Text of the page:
The Times They Are A Changin

I was reminded this morning in a Facebook post by my friend, long time activist David Newby, that 2018 marks the 50th anniversary of the height of the protests against the Vietnam War. He was noting how 50 years ago it was college aged people leading the way and today it’s even younger people taking the lead.  He found great hope in that.

I find hope in that as well.  I find hope there because of the David Newby’s of the world.  When I was young activist/ organizer in the 1990’s, learning the trade in Wisconsin in places like Stevens Point and Madison, I was meeting people like David, Jim Missey, Betsy Lawrence and many others who had begun their political engagement in the Civil Rights and Anti-War movements.  Those formative experiences made it impossible for them to turn away, though I am sure there are many time that they would have loved to have tossed their marching boots and gone home.  They couldn’t.  They’d grown to know and love and recognize themselves among those hurt by the injustices inflicted by governments that don’t represent the people and corporations that pull the strings.

My generation’s additions to the crew of social change makers were small but determined.  Like our predecessors, many of us have found we can’t just go home and forget.  Sure, most of us have regular jobs and families. But we also keep speaking out in one way or another.  And, some of us, have chosen to follow social justice as our career path as well.

It seems to me that there is something to the idea of “starting them young.”  Those who find their way to challenging the forces of oppression as teens and young adults find their passion and themselves in the struggle.  There is community.  There is a reason for being.  There is a sense of love and hope.  There is a multi-generational space where people care for each other.   There are the things that we’re looking for in developing a strong community and democracy.   Those young people may not all stay active every day of their lives, but many will keep coming back.  Those connections will be made.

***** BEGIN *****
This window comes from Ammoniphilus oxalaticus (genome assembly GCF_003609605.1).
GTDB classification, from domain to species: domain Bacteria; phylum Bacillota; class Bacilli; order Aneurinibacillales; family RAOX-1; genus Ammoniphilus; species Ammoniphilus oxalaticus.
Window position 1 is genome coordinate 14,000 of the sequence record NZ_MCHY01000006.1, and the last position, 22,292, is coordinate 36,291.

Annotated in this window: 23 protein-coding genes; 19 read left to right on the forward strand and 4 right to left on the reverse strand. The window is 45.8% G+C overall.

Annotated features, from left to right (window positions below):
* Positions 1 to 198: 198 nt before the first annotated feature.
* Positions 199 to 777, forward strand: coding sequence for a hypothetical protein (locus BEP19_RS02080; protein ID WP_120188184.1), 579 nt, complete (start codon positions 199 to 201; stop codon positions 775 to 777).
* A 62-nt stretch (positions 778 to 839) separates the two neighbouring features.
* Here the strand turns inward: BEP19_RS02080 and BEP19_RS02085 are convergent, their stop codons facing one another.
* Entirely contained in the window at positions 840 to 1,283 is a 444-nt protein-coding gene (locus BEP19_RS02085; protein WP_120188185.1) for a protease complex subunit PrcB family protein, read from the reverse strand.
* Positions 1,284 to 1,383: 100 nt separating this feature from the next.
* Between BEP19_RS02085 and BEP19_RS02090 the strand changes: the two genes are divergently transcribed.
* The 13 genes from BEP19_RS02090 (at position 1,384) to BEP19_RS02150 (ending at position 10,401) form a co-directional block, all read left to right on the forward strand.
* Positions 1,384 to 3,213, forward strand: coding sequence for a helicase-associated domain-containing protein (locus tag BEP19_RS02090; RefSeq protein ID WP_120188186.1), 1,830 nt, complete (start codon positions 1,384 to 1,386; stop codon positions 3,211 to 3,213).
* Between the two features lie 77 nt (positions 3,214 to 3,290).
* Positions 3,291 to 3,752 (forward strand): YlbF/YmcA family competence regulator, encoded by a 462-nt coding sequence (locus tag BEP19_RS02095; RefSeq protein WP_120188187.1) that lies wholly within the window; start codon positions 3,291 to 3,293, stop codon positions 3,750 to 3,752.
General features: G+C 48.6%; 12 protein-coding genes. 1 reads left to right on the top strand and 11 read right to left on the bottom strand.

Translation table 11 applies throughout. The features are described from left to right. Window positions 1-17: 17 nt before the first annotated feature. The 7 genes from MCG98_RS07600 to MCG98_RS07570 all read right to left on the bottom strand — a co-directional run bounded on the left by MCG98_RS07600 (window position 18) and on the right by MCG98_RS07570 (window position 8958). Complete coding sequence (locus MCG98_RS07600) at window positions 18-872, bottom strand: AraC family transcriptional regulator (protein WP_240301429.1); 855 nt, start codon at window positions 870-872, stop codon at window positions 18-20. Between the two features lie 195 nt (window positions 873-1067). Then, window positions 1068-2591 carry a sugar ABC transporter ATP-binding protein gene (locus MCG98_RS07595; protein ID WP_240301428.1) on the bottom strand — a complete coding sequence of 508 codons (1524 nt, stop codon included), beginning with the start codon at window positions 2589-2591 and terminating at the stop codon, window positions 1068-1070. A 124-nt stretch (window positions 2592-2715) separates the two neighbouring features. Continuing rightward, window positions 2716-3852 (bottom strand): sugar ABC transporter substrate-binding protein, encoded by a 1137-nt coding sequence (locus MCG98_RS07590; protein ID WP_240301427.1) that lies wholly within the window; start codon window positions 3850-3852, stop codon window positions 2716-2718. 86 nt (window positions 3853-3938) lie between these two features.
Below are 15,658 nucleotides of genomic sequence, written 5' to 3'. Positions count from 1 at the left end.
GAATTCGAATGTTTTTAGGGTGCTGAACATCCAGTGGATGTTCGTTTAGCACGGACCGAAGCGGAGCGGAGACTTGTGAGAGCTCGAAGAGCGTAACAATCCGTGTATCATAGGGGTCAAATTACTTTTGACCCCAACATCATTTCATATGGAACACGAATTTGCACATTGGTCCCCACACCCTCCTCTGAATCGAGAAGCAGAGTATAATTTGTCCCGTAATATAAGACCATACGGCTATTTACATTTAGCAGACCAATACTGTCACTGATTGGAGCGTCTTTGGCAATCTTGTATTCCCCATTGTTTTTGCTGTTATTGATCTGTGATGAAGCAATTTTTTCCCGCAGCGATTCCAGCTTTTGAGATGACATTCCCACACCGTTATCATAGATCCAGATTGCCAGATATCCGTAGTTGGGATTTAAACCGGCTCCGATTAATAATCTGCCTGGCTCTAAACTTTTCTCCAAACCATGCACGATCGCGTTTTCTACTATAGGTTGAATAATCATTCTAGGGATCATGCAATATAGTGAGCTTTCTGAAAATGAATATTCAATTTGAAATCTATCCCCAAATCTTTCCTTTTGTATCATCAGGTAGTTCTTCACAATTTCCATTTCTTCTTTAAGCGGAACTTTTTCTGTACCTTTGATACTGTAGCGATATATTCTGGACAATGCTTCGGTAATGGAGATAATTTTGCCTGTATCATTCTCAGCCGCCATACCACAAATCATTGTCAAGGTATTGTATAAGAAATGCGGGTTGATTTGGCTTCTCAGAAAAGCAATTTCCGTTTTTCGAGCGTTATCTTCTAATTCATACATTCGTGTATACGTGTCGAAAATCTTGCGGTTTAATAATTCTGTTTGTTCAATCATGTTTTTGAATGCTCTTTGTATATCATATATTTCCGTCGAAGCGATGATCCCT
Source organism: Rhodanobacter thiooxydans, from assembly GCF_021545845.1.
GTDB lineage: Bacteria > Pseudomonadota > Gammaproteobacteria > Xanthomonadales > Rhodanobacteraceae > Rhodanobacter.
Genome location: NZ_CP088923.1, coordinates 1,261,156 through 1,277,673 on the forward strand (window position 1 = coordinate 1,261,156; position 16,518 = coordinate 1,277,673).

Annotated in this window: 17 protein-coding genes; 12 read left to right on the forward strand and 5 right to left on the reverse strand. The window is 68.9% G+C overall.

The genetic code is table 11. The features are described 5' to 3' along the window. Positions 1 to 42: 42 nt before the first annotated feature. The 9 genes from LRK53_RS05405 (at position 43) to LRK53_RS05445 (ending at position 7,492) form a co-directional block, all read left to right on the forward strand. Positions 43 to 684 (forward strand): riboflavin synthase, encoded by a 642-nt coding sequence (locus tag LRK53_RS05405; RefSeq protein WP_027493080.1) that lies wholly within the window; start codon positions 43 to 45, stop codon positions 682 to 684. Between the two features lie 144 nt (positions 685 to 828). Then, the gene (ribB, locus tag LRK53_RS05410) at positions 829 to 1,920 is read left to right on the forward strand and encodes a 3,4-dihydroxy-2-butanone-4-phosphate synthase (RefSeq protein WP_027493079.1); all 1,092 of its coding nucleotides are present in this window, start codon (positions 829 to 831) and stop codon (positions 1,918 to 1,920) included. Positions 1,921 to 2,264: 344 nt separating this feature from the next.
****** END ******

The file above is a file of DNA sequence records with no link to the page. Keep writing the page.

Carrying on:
In the early 1960’s as the Anti-War Movement was starting protests in some of our larger cities had crowds in the hundreds. By 1967, over 100,000 gathered at the Lincoln Memorial.  In 1968, brought thousands to Chicago for the Democratic National Convention.

More than 200,000 took part in the March for Our Lives in Washington D.C. according to Digital Design & Imaging Service.  Thousands of others gathered in cities and small towns around the world.  Youth led these gatherings.  These teens and young adults are leaders who will find their community, their hope, their possibilities and their understanding of the political system in this struggle, alongside those of previous generations who never hung up their marching boots.  The difference here is that the crowd has grown.

The movement is growing.  It is getting stronger.  These teenagers don’t have a complete political and social analysis.  Thank goodness!  Their minds are still young, agile, and developing new ideas.  I say thank you!

To the young people I say, listen to the stories.  There are many elders still among you with important stories to share and others who’ve done this stuff for a while too.  Listen, learn, and do what feels right.  You’ve got this and we’re with you.

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